Porcupinefish are medium to large sized, and are usually found swimming among or near coral reefs. They inflate their body by swallowing water, reducing potential predators to those with much bigger mouths.
|Giant moray with cleaner wrasses|
|Porcupinefish with cleaner wrasses|
Fish can not groom themselves. Some fish specialise as cleaner fish, and establish cleaning stations where other fish can come to have their parasites nibbled away. The "resident fish doctor and dentist on the reef is the bluestreak cleaner wrasse". The bluestreak is marked with a conspicuous bright blue stripe and behaves in a stereotypical way which attracts larger fish to its cleaning station. As the bluestreak snacks on the parasites it gently tickles its client. This seems to bring the larger fish back again for regular servicing.
The reef lizardfish secretes a mucus coating which reduces drag when they swim and also protects it from some parasites. But other parasites find the mucus itself good to eat. So lizardfish visit the cleaner wrasse, which clean the parasites from the skin, gills and mouth.
The reef lizardfish secretes a mucus coating which reduces drag when they swim. But some parasites find the mucus good to eat.
Herbivores feed on plants. The four largest groups of coral reef fishes that feed on plants are the parrotfishes, damselfishes, rabbitfishes, and surgeonfishes. All feed primarily on microscopic and macroscopic algae growing on or near coral reefs.
Algae can drape reefs in kaleidoscopes of colours and shapes. Algae are primary producers, which means they are plants synthesising food directly from solar energy and carbon dioxide and other simple nutrient molecules. Without algae, everything on the reef would die. One important algal group, the bottom dwelling (benthic) algae, grows over dead coral and other inert surfaces, and provides grazing fields for herbivores such as parrotfish.
Parrotfish are named for their parrot-like beaks and bright colours. They are large herbivores that graze on the algae that grows on hard dead corals. Equipped with two pairs of crushing jaws and their beaks, they pulverize chunks of algae-coated coral, digesting the algae and excreting the coral as fine sand.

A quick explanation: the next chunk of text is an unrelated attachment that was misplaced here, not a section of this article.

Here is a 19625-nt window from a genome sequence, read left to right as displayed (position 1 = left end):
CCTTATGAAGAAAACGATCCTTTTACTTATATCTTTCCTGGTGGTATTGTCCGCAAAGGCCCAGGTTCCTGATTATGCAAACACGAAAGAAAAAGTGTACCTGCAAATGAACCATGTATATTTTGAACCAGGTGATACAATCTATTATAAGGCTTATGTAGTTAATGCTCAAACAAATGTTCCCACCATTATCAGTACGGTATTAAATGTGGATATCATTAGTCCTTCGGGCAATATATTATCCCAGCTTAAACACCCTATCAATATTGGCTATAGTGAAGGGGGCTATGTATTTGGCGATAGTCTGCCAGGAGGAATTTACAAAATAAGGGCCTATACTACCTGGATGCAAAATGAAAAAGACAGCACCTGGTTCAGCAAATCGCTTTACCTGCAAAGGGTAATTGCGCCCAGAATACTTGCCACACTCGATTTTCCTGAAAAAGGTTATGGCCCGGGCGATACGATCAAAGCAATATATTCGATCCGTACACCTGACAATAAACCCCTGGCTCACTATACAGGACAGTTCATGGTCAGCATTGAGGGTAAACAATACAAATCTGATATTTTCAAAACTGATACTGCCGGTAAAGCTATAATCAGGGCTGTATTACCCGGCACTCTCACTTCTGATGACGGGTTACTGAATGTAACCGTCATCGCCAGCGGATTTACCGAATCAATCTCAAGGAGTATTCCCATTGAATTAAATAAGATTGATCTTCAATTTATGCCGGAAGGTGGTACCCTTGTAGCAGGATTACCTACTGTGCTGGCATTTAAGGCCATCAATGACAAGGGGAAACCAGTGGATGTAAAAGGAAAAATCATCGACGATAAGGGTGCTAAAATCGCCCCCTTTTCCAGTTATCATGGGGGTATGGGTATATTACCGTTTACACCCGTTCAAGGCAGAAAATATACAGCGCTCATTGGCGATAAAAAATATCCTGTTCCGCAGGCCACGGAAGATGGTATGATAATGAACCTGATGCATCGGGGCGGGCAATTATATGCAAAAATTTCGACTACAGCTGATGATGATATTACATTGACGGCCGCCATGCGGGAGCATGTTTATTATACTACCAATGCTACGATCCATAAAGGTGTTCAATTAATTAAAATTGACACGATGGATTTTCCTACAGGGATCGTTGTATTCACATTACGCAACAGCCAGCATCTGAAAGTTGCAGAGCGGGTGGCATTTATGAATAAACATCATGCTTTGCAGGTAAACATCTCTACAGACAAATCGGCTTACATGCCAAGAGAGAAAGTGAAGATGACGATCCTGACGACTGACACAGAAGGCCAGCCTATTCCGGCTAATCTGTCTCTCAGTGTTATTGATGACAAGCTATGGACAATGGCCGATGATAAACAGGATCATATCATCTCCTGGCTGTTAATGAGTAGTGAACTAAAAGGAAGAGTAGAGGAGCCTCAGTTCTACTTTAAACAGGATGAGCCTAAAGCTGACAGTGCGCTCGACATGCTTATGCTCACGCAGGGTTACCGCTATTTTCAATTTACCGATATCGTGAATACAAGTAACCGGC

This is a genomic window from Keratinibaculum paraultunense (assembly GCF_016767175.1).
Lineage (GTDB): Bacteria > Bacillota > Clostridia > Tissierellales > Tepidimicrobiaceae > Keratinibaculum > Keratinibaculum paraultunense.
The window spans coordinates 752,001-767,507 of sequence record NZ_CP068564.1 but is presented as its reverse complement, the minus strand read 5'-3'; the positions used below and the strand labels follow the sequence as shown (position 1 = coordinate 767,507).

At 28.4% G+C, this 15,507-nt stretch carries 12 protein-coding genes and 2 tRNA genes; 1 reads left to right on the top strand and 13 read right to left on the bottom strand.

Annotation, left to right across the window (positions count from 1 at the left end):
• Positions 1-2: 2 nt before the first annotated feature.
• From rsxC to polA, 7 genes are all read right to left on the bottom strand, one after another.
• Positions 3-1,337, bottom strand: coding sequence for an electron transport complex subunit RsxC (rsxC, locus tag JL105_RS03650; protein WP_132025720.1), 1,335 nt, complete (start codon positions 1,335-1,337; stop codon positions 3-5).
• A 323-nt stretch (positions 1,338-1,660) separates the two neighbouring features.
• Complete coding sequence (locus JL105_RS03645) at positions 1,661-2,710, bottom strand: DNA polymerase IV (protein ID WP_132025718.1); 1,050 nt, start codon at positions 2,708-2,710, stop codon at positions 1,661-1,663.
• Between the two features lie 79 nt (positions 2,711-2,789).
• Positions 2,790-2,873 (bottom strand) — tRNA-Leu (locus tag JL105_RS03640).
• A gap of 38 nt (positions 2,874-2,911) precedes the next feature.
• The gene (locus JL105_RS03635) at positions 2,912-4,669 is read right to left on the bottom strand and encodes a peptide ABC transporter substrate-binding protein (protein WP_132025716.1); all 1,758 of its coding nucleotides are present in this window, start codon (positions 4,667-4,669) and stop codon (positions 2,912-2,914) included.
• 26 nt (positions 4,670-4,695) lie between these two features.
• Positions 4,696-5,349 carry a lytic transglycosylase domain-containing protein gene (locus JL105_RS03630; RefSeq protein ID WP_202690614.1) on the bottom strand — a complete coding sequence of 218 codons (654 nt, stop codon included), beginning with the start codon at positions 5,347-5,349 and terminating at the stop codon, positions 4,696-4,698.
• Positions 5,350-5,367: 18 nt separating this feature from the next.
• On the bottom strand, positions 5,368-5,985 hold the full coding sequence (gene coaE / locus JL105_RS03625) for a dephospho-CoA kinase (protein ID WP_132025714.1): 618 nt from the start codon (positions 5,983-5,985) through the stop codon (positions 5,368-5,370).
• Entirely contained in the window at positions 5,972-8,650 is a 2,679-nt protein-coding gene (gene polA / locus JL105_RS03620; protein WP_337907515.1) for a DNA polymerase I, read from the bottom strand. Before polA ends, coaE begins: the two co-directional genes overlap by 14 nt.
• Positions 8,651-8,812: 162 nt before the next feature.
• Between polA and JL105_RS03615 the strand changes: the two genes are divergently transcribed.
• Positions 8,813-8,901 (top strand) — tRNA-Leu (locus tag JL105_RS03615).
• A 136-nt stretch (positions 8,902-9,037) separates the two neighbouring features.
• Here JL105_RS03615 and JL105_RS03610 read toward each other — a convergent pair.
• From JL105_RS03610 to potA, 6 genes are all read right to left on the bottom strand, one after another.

Smaller parrotfish are relatively defenceless herbivores, poorly defended against predators like barracuda. They have evolved to find protection by schooling, sometimes with other species like shoaling rabbitfish. Spinefoot rabbitfish are named for their defensive venomous spines, and they are seldom attacked by predators. Spines are a last-ditch defence. It is better to avoid predator detection in the first place, and avoid being thrust into risky spine-to-fang battles. So rabbitfish have also evolved skilful colour changing abilities.
Damselfish are a group of species that feed on zooplankton and algae, and are an important reef forage fish for larger predators. They are small, typically five centimetres (two inches) long. Many species are aggressive towards other fishes which also graze on algae, such as surgeonfish. Surgeonfish sometimes use schooling as a countermeasure to defensive attacks by solitary damselfish.
Relatively defenceless parrotfish feed on algae.
Ferocious barracuda prey in schools on parrotfish.
Coral rabbitfish have venomous spines which they erect if threatened.
Symbiosis refers to two species that have a close relationship with each other. The relationship can be mutualistic, when both species benefit from the relationship, commensalistic, when one species benefits and the other is unaffected, and parasitistic, when one species benefits, and the other is harmed.
An example of commensalism occurs between the hawkfish and fire coral. Thanks to their large, skinless pectoral fins, hawkfish can perch on fire corals without harm. Fire corals are not true corals, but are hydrozoans possessing stinging cells called nematocysts which would normally prevent close contact. The protection fire corals offer hawkfish means the hawkfish has the high ground of the reef, and can safely survey its surroundings like a hawk. Hawkfish usually stay motionless, but dart out and grab crustaceans and other small invertebrates as they pass by. They are mostly solitary, although some species form pairs and share a head of coral.